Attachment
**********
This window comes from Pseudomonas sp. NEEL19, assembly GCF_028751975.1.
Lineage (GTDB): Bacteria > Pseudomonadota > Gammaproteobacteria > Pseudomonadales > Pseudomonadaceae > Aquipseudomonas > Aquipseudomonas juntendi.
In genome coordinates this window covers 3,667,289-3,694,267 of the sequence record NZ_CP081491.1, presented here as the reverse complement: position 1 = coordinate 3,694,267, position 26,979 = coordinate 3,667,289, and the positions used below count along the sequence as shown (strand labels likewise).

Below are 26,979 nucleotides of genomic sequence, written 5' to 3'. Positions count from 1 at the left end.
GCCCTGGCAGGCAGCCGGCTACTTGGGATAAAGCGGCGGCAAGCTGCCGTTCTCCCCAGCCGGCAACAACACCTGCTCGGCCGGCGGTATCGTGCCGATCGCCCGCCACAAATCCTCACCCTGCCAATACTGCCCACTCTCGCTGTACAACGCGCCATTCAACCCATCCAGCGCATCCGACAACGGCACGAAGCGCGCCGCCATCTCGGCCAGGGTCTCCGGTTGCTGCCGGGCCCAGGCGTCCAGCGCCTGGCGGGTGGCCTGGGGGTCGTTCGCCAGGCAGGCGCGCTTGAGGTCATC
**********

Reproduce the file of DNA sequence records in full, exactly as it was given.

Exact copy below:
This window comes from Pseudomonas sp. NEEL19, assembly GCF_028751975.1.
Lineage (GTDB): Bacteria > Pseudomonadota > Gammaproteobacteria > Pseudomonadales > Pseudomonadaceae > Aquipseudomonas > Aquipseudomonas juntendi.
In genome coordinates this window covers 3,667,289-3,694,267 of the sequence record NZ_CP081491.1, presented here as the reverse complement: position 1 = coordinate 3,694,267, position 26,979 = coordinate 3,667,289, and the positions used below count along the sequence as shown (strand labels likewise).

Below are 26,979 nucleotides of genomic sequence, written 5' to 3'. Positions count from 1 at the left end.
GCCCTGGCAGGCAGCCGGCTACTTGGGATAAAGCGGCGGCAAGCTGCCGTTCTCCCCAGCCGGCAACAACACCTGCTCGGCCGGCGGTATCGTGCCGATCGCCCGCCACAAATCCTCACCCTGCCAATACTGCCCACTCTCGCTGTACAACGCGCCATTCAACCCATCCAGCGCATCCGACAACGGCACGAAGCGCGCCGCCATCTCGGCCAGGGTCTCCGGTTGCTGCCGGGCCCAGGCGTCCAGCGCCTGGCGGGTGGCCTGGGGGTCGTTCGCCAGGCAGGCGCGCTTGAGGTCATC